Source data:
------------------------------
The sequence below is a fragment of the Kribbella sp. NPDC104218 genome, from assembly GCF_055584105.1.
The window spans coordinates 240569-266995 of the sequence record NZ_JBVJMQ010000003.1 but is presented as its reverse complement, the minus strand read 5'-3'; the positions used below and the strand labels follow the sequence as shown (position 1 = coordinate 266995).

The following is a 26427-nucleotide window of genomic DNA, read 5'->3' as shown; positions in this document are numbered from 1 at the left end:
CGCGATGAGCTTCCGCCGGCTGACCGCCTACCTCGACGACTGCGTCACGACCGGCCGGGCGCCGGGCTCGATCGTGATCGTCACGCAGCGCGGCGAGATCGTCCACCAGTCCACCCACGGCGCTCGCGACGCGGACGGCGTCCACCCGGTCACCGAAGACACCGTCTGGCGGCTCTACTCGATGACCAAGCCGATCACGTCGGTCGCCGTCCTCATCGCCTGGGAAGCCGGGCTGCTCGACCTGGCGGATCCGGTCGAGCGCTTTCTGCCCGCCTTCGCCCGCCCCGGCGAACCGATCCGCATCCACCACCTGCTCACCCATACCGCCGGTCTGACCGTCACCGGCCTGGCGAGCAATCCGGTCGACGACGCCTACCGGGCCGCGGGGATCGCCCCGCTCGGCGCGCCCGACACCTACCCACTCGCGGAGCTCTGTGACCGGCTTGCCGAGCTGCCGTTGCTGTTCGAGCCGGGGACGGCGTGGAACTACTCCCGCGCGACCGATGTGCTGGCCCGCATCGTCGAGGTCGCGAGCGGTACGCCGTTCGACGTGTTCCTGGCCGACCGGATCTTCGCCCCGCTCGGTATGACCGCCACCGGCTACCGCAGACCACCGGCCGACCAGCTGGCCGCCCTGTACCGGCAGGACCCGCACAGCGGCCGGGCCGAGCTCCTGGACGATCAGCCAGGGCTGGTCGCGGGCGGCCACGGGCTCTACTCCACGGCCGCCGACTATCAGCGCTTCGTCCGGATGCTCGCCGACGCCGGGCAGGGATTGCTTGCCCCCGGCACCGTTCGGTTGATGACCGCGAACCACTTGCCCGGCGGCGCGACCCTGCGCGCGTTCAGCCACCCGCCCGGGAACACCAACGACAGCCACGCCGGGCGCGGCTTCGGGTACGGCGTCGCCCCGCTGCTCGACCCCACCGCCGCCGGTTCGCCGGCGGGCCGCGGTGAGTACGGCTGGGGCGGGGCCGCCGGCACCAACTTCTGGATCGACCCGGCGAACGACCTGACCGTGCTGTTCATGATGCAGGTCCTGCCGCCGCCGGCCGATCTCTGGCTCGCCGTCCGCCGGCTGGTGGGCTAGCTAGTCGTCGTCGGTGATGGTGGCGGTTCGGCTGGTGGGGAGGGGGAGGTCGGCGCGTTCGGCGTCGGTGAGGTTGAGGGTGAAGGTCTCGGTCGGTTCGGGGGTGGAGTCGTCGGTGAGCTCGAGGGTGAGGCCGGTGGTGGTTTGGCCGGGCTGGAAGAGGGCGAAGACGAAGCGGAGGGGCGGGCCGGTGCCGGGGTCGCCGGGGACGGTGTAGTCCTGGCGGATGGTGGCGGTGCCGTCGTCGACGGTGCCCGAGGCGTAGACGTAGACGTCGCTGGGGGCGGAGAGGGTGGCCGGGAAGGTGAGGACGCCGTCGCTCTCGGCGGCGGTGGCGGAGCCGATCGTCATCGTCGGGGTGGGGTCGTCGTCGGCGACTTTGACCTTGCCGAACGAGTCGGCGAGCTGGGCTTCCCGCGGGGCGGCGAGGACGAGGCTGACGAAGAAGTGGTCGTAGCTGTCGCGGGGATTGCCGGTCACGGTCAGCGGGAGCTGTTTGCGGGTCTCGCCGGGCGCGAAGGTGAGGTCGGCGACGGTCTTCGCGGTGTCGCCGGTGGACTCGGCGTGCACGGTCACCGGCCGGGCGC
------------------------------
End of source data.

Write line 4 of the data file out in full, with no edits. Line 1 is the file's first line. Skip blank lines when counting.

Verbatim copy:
CGCGATGAGCTTCCGCCGGCTGACCGCCTACCTCGACGACTGCGTCACGACCGGCCGGGCGCCGGGCTCGATCGTGATCGTCACGCAGCGCGGCGAGATCGTCCACCAGTCCACCCACGGCGCTCGCGACGCGGACGGCGTCCACCCGGTCACCGAAGACACCGTCTGGCGGCTCTACTCGATGACCAAGCCGATCACGTCGGTCGCCGTCCTCATCGCCTGGGAAGCCGGGCTGCTCGACCTGGCGGATCCGGTCGAGCGCTTTCTGCCCGCCTTCGCCCGCCCCGGCGAACCGATCCGCATCCACCACCTGCTCACCCATACCGCCGGTCTGACCGTCACCGGCCTGGCGAGCAATCCGGTCGACGACGCCTACCGGGCCGCGGGGATCGCCCCGCTCGGCGCGCCCGACACCTACCCACTCGCGGAGCTCTGTGACCGGCTTGCCGAGCTGCCGTTGCTGTTCGAGCCGGGGACGGCGTGGAACTACTCCCGCGCGACCGATGTGCTGGCCCGCATCGTCGAGGTCGCGAGCGGTACGCCGTTCGACGTGTTCCTGGCCGACCGGATCTTCGCCCCGCTCGGTATGACCGCCACCGGCTACCGCAGACCACCGGCCGACCAGCTGGCCGCCCTGTACCGGCAGGACCCGCACAGCGGCCGGGCCGAGCTCCTGGACGATCAGCCAGGGCTGGTCGCGGGCGGCCACGGGCTCTACTCCACGGCCGCCGACTATCAGCGCTTCGTCCGGATGCTCGCCGACGCCGGGCAGGGATTGCTTGCCCCCGGCACCGTTCGGTTGATGACCGCGAACCACTTGCCCGGCGGCGCGACCCTGCGCGCGTTCAGCCACCCGCCCGGGAACACCAACGACAGCCACGCCGGGCGCGGCTTCGGGTACGGCGTCGCCCCGCTGCTCGACCCCACCGCCGCCGGTTCGCCGGCGGGCCGCGGTGAGTACGGCTGGGGCGGGGCCGCCGGCACCAACTTCTGGATCGACCCGGCGAACGACCTGACCGTGCTGTTCATGATGCAGGTCCTGCCGCCGCCGGCCGATCTCTGGCTCGCCGTCCGCCGGCTGGTGGGCTAGCTAGTCGTCGTCGGTGATGGTGGCGGTTCGGCTGGTGGGGAGGGGGAGGTCGGCGCGTTCGGCGTCGGTGAGGTTGAGGGTGAAGGTCTCGGTCGGTTCGGGGGTGGAGTCGTCGGTGAGCTCGAGGGTGAGGCCGGTGGTGGTTTGGCCGGGCTGGAAGAGGGCGAAGACGAAGCGGAGGGGCGGGCCGGTGCCGGGGTCGCCGGGGACGGTGTAGTCCTGGCGGATGGTGGCGGTGCCGTCGTCGACGGTGCCCGAGGCGTAGACGTAGACGTCGCTGGGGGCGGAGAGGGTGGCCGGGAAGGTGAGGACGCCGTCGCTCTCGGCGGCGGTGGCGGAGCCGATCGTCATCGTCGGGGTGGGGTCGTCGTCGGCGACTTTGACCTTGCCGAACGAGTCGGCGAGCTGGGCTTCCCGCGGGGCGGCGAGGACGAGGCTGACGAAGAAGTGGTCGTAGCTGTCGCGGGGATTGCCGGTCACGGTCAGCGGGAGCTGTTTGCGGGTCTCGCCGGGCGCGAAGGTGAGGTCGGCGACGGTCTTCGCGGTGTCGCCGGTGGACTCGGCGTGCACGGTCACCGGCCGGGCGC